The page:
While the roots cooked, I heated butter, some creme fraiche that had been lingering in the fridge since the leek noodles, and a nice hunk of Maytag Blue (NOTE: this could have been the actual cause of my guests’ cardiac incidents).
Soak it in the sun and make a berry-lemon pie?
To get smoothness without needing to haul out the food processor, I put the roots through a ricer before whisking in the blue cheese sauce. Again, the whole project almost collapsed when I nearly sat down on the floor with the pot of potatoes and a giant wooden spoon to gorge myself. Oh. my. god.
But what would have happened if Columbus had just sat down on the deck of the Santa Maria with a pot of mashed potatoes and stopped looking for the new world? A lot of Native Americans and West Indians would not have died of smallpox. Probably it would have also helped Columbus stave off scurvy. So he probably should have done it. But since neither smallpox nor scurvy are currently threatening downtown Jersey City, I pressed on.
The Candyman. Listen when I tell you things.
A stashed my roots in the warming drawer and pulled out the ribs, which had been braising for about 3 hours. I left them to rest while I pulled the reduction together: Strain vegetable matter out of braising liquid. De-fat. Pour strained, fat-less liquid into a scorching hot pan. Reduce until you have a sauce that coats the back of a spoon. I punched it up a little with some extra five-spice and chili flakes, which I strained out of the final reduction.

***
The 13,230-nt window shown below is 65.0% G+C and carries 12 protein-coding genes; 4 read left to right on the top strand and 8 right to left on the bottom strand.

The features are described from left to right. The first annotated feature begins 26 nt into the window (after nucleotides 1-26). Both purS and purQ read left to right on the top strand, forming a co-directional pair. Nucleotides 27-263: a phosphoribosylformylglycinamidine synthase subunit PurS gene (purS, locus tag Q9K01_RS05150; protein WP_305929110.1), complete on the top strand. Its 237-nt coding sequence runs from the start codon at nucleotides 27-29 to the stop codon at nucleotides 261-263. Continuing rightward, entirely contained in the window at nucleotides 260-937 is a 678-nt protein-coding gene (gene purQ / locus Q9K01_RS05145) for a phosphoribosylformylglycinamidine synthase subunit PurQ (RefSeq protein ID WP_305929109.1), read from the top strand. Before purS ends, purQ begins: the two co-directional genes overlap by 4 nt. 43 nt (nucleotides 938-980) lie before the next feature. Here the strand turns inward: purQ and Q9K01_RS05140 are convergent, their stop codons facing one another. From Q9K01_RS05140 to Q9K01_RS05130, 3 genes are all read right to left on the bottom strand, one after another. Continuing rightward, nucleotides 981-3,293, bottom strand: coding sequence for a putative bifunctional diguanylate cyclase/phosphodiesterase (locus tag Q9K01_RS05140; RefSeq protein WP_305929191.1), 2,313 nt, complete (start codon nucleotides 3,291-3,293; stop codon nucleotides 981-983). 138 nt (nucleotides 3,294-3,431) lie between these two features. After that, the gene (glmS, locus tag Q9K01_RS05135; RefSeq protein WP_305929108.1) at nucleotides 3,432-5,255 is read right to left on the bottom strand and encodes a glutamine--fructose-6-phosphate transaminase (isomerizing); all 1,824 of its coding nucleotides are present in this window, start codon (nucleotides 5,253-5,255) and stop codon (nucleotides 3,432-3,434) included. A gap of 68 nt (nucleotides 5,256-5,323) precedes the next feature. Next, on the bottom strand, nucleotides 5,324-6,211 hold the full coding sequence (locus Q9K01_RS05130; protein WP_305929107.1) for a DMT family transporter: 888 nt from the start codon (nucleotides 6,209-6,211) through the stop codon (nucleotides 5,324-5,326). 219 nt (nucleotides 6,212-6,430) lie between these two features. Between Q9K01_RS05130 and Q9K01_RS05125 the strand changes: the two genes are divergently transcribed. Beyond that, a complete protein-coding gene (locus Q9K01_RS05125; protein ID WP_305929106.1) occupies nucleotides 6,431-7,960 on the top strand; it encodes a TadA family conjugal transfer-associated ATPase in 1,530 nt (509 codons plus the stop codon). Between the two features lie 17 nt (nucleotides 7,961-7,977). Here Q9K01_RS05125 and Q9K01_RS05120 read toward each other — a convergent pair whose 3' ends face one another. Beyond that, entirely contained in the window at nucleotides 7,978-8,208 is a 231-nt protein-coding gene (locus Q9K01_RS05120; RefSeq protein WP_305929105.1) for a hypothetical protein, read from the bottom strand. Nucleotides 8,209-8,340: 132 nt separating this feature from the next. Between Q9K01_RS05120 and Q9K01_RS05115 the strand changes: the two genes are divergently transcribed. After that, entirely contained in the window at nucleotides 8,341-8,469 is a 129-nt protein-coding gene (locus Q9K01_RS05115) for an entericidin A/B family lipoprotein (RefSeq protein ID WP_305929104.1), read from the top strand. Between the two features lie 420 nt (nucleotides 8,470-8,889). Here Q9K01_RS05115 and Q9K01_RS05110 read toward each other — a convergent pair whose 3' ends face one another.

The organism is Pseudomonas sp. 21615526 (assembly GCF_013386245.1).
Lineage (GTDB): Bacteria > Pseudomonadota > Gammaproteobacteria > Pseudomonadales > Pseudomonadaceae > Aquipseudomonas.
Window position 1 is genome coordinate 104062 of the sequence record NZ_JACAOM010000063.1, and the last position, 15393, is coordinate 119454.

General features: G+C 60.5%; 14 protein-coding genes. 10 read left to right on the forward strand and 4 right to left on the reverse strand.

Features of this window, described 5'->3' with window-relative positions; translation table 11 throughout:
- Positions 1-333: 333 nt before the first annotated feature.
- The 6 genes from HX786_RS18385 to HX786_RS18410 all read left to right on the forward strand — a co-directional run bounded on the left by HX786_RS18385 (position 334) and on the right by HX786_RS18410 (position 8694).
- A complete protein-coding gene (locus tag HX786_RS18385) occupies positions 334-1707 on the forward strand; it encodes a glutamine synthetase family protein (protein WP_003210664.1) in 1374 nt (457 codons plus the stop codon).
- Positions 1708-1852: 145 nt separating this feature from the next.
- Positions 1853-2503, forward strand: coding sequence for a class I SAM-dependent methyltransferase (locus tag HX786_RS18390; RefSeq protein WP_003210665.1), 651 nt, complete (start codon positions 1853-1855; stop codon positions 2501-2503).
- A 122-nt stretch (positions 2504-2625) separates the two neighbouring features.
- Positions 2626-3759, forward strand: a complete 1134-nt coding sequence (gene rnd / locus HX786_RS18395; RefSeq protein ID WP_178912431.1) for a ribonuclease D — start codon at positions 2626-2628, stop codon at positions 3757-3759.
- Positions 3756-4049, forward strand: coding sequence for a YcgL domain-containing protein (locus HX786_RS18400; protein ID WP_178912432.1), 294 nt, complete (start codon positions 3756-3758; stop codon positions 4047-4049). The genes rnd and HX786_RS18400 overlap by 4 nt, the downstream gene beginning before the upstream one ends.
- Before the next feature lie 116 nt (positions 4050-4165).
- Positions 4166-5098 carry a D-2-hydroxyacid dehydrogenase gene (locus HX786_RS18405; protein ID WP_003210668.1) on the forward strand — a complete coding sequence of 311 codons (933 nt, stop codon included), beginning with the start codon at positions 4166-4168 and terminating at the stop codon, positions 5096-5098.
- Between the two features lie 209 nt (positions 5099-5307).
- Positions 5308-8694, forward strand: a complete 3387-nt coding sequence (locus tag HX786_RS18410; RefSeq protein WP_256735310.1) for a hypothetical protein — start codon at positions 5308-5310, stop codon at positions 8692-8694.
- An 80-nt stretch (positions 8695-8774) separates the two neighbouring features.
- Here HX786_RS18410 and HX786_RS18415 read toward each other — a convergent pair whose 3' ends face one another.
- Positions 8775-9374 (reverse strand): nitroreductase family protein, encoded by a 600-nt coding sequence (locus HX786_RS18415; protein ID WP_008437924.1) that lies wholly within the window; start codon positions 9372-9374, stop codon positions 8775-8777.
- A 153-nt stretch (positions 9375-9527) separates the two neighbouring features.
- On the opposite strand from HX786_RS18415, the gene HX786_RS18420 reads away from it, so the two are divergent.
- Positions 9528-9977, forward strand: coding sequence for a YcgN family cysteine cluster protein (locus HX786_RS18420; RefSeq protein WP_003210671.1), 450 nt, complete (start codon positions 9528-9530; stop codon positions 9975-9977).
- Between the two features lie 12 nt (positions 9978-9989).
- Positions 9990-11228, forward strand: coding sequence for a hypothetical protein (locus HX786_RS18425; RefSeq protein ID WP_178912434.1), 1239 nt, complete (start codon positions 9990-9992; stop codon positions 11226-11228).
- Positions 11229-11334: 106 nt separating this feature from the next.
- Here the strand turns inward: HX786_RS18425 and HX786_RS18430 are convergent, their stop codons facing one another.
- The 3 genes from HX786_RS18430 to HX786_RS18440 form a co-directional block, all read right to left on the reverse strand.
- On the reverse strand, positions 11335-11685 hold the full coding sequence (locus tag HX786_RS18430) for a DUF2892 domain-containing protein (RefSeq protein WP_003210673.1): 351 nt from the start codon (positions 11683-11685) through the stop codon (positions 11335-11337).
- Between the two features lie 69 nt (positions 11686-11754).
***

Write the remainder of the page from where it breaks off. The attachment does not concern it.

Cheer up, Charlie.
Once our friends arrived, I quickly wilted the spinach and re-heated the roots. And then: Dinner.
It’s blurry because it traveled so fast from the plate to my mouth.
Amazing. Silky, rich, perfectly balanced between comforting sweetness and warming boldness. The meat was infused throughout with the flavors of the braising liquid. The potatoes were the Platonic ideal of mashed potatoes. The spinach both sopped up the sauce and added a touch of green that lent the dish a symbolic veneer of health.
The awesome thing about this dish, aside from the fact that it’s so good that you’ll want to have a cigarette afterward, is that it’s simple and easily dressed up or down. Having a dinner party? Puree the roots smooth, pour your reduction into a squeeze bottle, and create a beautiful plate. Want something simpler and more rustic? Leave the potatoes unpeeled, smash by hand and skip the reduction.
One thing I guarantee: No matter how many pounds of short ribs and potatoes you buy, you will never have leftovers.
Beer-Braised Short Ribs with Asian Flavors, Blue Cheese Potato-Parsnip Puree and Wilted Spinach, 4 hearty portions
For the beef:
4-6 beef short ribs
For the braising liquid & reduction:
2 large onions
1 head garlic
3 tbsp. olive oil (or canola/veg oil, or butter)
2 c. chicken stock
1 28oz. can crushed tomatoes (preferably San Marzano)
1/2 c. hoisin sauce
1/3 c. plum sauce
1 tsp. chili paste (like srihacha)
1 tbsp. Chinese Five-Spice Power (if you don’t have this, sub cinnamon and star anise)
1 750ml bottle Belgian beer
Optional: Maple Syrup
Pre-heat the oven to 450. Arrange the ribs in a single layer in a roasting pan or dutch oven, preferably one that can also be used on the stove, and season with salt and pepper. Roast in the over for 40 minutes, flip the ribs, and roast 15-20 more minutes until brown.